42-56. Surabhi gave birth to bulls, trees which do not grow by cultivation, beans, sands, lambs, most excellent ambrosia and medicinal herbs. Dharma begat on Surabhi Lakshmi and Kama and Sadhya on Sadhya. Prabhava, Cyavana, Ishana, Surabhi, Aranya (forest) Maruta, Vashvavasu, Suvala, Dhruva, Mahisha, Taneya, Vijnata, Manasa, Matsara and Vibhuti are also known as the sons of Surabhi. Sadhya, worshipped of the world of Sadhyas and following Vasava begat mountains, serpents and bulls. Dharma begat on Sushama in order, Marudeva, Dhruva, Vishvavasu, the lord Soma, Parvatta, Yogendra, Vayu and Nikriti. It is heard that Dharma begat Vishvadevas on Vishva. The large-armed Sudharma, the highly powerful Shankhapa, Uktha, Vapushman, Vishvavasu, Suparva, the highly illustrious Vishnu, Skumbhu, the Rishi’s son Ruru, highly effulgent like the sun, are the offspring of Cakshusa Manu. Vishva gave birth to Vishvadevas. Dharma begat Maruts on Marutvati namely Agni, Caksha, Hari, Jyoti, Savitra, Mitra, Amrita, the large-armed Sankshepa, Viraja, Shukra, Vish wavasu, Vibhasasu, Ashmanta, Chirarashmi, Nijudhi, Jayona Adbhuti, Caritra, Vahupannaga, Vrihanta and Vrihadbhuta the aggrandiser of others. O king, Kashyapa begat on Aditi, the tweve most eminent Adityas living in the celestial region namely Indra, Vishnu, Bhaga, Tvashtha, Varuna, Amsha, Arama, Ravi, Pisha, Mitra, the boon-giving Manu and Indra. Aditya begat on Sarasvati two superbly beautiful sons namely Rupa and Vala. Diti and Danu gave birth to the Daityas and Danavas. The Danavas begat on Surava the reptiles; and they begat on Kala the Kalakeya Asuras and Rakshasas. O descendant of Bharata, Anayusha produced all the diseases and calamities. Sinhika the mother of planets gave birth to the Gandharvas, the pious Pradha to Apsaras, Krodha to all goblins, Pishachas, Yakshas and Guhyakas and Surabhi to all quadrupeds. Vinata gave birth to Aruna and Garuda and Kadru to all serpents.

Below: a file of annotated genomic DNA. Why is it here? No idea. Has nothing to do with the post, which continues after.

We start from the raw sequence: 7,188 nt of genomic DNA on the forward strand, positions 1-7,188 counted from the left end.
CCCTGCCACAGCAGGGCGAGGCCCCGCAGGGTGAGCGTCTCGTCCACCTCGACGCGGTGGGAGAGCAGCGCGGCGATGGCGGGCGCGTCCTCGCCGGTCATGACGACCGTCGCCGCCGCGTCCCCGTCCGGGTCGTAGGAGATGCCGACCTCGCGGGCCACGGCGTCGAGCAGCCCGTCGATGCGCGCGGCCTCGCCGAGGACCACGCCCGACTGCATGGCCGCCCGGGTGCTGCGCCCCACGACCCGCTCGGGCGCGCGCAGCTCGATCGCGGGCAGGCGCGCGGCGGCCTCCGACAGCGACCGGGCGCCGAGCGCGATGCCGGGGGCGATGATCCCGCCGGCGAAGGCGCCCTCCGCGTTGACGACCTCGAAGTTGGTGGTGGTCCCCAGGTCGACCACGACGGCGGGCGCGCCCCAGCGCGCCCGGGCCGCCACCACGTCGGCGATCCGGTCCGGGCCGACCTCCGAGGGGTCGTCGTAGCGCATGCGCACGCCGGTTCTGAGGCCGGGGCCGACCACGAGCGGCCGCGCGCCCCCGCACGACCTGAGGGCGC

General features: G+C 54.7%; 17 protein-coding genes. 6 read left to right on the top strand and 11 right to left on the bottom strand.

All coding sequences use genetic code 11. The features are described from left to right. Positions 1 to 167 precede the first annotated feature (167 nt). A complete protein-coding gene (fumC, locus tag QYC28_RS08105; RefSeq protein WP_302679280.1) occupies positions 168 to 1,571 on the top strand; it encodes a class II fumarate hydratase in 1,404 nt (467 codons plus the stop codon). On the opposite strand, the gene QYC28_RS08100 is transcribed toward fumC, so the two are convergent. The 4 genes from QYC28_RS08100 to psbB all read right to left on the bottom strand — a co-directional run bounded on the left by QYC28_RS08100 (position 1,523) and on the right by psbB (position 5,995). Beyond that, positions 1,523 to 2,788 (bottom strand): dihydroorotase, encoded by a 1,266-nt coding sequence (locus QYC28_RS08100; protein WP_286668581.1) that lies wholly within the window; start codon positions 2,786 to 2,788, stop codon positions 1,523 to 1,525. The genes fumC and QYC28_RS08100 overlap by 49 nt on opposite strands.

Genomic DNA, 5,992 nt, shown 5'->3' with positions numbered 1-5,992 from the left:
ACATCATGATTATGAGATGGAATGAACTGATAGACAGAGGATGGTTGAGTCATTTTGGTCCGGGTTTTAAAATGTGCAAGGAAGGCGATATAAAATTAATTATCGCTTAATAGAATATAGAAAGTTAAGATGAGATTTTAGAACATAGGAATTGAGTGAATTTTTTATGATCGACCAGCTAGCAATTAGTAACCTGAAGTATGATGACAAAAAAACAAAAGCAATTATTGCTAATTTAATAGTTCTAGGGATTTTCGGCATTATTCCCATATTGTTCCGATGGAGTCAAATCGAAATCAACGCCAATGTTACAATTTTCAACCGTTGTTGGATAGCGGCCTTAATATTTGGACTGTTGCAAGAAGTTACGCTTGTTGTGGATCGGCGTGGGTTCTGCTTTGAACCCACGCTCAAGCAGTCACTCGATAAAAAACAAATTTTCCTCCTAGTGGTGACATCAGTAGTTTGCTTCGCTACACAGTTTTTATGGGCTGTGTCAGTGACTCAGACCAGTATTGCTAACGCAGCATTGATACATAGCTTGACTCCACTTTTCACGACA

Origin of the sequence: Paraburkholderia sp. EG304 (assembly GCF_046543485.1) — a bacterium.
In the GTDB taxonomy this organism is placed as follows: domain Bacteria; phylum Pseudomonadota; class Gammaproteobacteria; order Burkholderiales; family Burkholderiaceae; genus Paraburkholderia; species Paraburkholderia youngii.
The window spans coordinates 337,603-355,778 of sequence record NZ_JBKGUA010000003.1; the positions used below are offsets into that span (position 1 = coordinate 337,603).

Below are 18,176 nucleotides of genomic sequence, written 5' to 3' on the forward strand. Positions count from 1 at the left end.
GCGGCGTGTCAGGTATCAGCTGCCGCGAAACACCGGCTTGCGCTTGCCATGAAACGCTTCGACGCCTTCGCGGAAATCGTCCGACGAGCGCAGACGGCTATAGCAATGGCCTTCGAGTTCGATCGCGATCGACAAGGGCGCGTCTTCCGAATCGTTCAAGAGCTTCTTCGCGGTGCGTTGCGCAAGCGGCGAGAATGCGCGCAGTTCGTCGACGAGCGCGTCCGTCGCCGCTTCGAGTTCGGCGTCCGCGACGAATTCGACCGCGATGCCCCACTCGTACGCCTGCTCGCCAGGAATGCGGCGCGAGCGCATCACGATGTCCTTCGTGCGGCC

57-67. O king, when the high-souled Brahma appeared on the lotus the Visvadevas thus multiplied themselves. This old account of the origin of lotus I had heard from Dvaipayana. When he described it from the beginning to the end the great Rishis spoke highly of it. The great man, who with attention always reads this account of the origin of the first lotus, is divested of grief in this world, and enjoys various pleasures here and eternal bliss in heaven.